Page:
WAF – Web Application Firewalls | WAF Introduction

Post Written by
Valentina Stojković

Web Application Firewall protects your web service by filtering, monitoring, and blocking any malicious HTTP/S traffic going through to the web application. WAF prevents any non-authorized data from accessing or leaving the app. Having WAF is just like having a toll booth, for example, tool booths allow only paying customers to drive on the toll road like that it prevents non-paying customers from accessing the road. 

WAF operates through a set of rules that are mostly called policies. Policies contain specific conditions, that focus on protecting against vulnerabilities in the application by filtering out malicious traffic. WAFs protect attacks at Layer 7 of the OSI model, which is the application level. 

That includes attacks against applications like ActiveX, JavaScript, and Ajax; there is also cookie manipulation, URL attacks, and SQL injection. Attackers can also target web application protocols HTTP/S, which are used to connect the web browser and server. 

Example of how a Layer 7 DDoS can look like: the attacker sends a flood of traffic to the server layer where web pages are generated and delivered in response to HTTP requests. In this case, WAF mitigates this by acting as a reverse proxy that protects the targeted server from malicious traffic and it filters the requests to identify if it’s a DDoS or not.

WAF introduction | implementation

  1. hardware-based WAF is deployed through a hardware appliance, installed locally within the local area network(LAN) close to the web and application servers. An operating system runs within the appliance, supporting software configurations and updates. A hardware-based WAF is commonly used by large organizations that gain hundreds of thousands of visits on a daily basis. This is because to serve this massive amount of clients efficiently, speed and performance become the highest priority. Most large businesses can easily afford the management and operating costs of running a hardware-based WAF.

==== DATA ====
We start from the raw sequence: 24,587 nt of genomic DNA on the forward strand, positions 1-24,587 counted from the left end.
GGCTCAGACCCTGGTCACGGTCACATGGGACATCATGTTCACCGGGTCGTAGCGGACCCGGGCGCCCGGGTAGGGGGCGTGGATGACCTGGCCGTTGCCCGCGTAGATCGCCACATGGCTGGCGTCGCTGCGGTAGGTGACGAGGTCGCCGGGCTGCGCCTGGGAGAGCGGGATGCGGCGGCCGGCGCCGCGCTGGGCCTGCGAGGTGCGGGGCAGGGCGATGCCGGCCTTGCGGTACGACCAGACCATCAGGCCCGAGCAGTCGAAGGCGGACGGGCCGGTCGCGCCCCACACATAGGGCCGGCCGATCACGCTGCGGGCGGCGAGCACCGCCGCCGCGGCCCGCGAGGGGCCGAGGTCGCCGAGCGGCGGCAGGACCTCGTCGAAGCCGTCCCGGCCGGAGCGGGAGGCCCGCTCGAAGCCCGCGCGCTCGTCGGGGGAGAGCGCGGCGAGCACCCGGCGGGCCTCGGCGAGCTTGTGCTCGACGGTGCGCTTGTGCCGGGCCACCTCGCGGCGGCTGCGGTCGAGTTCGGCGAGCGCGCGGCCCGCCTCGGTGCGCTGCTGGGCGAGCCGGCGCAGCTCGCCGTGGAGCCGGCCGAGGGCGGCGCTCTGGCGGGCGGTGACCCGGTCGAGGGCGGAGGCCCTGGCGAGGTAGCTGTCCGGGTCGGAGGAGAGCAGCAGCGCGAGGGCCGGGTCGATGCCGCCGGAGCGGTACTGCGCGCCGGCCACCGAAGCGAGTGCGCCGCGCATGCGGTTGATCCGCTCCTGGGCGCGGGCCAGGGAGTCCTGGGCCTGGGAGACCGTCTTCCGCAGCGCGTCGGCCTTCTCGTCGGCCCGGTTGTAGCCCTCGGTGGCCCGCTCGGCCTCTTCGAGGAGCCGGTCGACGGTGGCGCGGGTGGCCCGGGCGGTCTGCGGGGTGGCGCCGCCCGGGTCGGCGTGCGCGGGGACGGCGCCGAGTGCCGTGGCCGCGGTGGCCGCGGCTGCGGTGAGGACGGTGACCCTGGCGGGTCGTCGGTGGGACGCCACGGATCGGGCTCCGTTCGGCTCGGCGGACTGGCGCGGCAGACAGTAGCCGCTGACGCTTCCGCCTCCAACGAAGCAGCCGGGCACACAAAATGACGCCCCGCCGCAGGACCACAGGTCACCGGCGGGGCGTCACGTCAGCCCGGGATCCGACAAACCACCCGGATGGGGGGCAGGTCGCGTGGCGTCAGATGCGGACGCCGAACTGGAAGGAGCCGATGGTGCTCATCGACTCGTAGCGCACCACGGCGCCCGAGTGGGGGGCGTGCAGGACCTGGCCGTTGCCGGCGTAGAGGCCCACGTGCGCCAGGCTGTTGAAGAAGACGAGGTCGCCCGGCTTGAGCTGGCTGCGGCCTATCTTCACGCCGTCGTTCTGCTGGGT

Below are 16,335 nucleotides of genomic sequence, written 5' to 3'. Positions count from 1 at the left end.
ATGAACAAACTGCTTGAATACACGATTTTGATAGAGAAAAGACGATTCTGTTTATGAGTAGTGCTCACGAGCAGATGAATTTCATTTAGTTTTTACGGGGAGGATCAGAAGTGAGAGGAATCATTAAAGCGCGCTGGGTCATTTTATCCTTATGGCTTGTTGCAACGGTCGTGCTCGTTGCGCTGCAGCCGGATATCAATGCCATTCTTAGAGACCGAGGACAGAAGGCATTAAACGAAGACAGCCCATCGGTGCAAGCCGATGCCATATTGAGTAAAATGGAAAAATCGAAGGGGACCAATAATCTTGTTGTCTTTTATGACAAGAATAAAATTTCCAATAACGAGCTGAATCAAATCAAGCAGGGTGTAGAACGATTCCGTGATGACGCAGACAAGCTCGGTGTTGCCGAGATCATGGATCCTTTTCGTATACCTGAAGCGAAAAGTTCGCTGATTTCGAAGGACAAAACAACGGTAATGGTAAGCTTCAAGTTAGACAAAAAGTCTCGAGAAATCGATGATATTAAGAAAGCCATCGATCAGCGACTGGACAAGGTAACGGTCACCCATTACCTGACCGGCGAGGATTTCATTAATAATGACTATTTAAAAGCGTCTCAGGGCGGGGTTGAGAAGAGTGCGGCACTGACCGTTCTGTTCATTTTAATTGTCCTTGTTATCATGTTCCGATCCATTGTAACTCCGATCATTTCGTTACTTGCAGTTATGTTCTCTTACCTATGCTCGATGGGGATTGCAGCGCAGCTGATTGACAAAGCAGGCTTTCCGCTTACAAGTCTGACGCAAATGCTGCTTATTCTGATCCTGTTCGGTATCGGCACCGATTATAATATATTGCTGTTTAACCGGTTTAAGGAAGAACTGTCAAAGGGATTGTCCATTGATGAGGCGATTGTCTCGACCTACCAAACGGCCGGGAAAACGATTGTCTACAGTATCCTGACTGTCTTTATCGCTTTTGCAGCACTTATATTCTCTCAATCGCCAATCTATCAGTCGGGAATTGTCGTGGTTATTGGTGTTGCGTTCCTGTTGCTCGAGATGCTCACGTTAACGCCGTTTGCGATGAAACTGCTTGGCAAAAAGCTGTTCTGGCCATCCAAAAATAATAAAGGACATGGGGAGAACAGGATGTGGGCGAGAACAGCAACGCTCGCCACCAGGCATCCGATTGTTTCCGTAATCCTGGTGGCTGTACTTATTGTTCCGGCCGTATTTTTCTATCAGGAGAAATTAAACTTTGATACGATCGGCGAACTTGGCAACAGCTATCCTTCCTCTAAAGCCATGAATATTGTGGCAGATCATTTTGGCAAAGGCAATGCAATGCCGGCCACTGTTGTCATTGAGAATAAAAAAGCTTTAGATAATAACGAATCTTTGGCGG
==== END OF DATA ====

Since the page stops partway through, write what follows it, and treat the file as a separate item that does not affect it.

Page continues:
pros: fast speed and high-performance
cons: most expensive; needs more physical space

  1. software-based WAF is installed on a virtual machine, which is the total opposite of the previous one we mentioned. All the components are essentially the same as a hardware WAF. The only difference is that users would need to have their own software(hypervisor) to run the virtual machine. For example, hardware-based WAF is having coffee directly in a coffee shop, software-based WAF is more like getting it through a drive-thru, where the customer brings the coffee to their own place for consumption.

pros: less expensive; more flexible
cons: slower speed 

  1. cloud-based WAF is a new generation of WAF that is provided and managed directly by a service provider in the form of software-as-a-service. Unlike the software-based WAF, here the WAF components are entirely located in the cloud. This way user does not need to install anything locally or in any virtual machines. It is most suitable for small and medium-sized organizations since it does not require any physical store and it is managed by the providers.

pros: cheapest option; simplicity
cons: relying on the service provider; limited customization 

In conclusion...

With plenty of web application firewalls offered in the market and since not all of them are created equal, it is really important to check all advantages and disadvantages, thus it is also important to understand their differences before making a well-informed decision.

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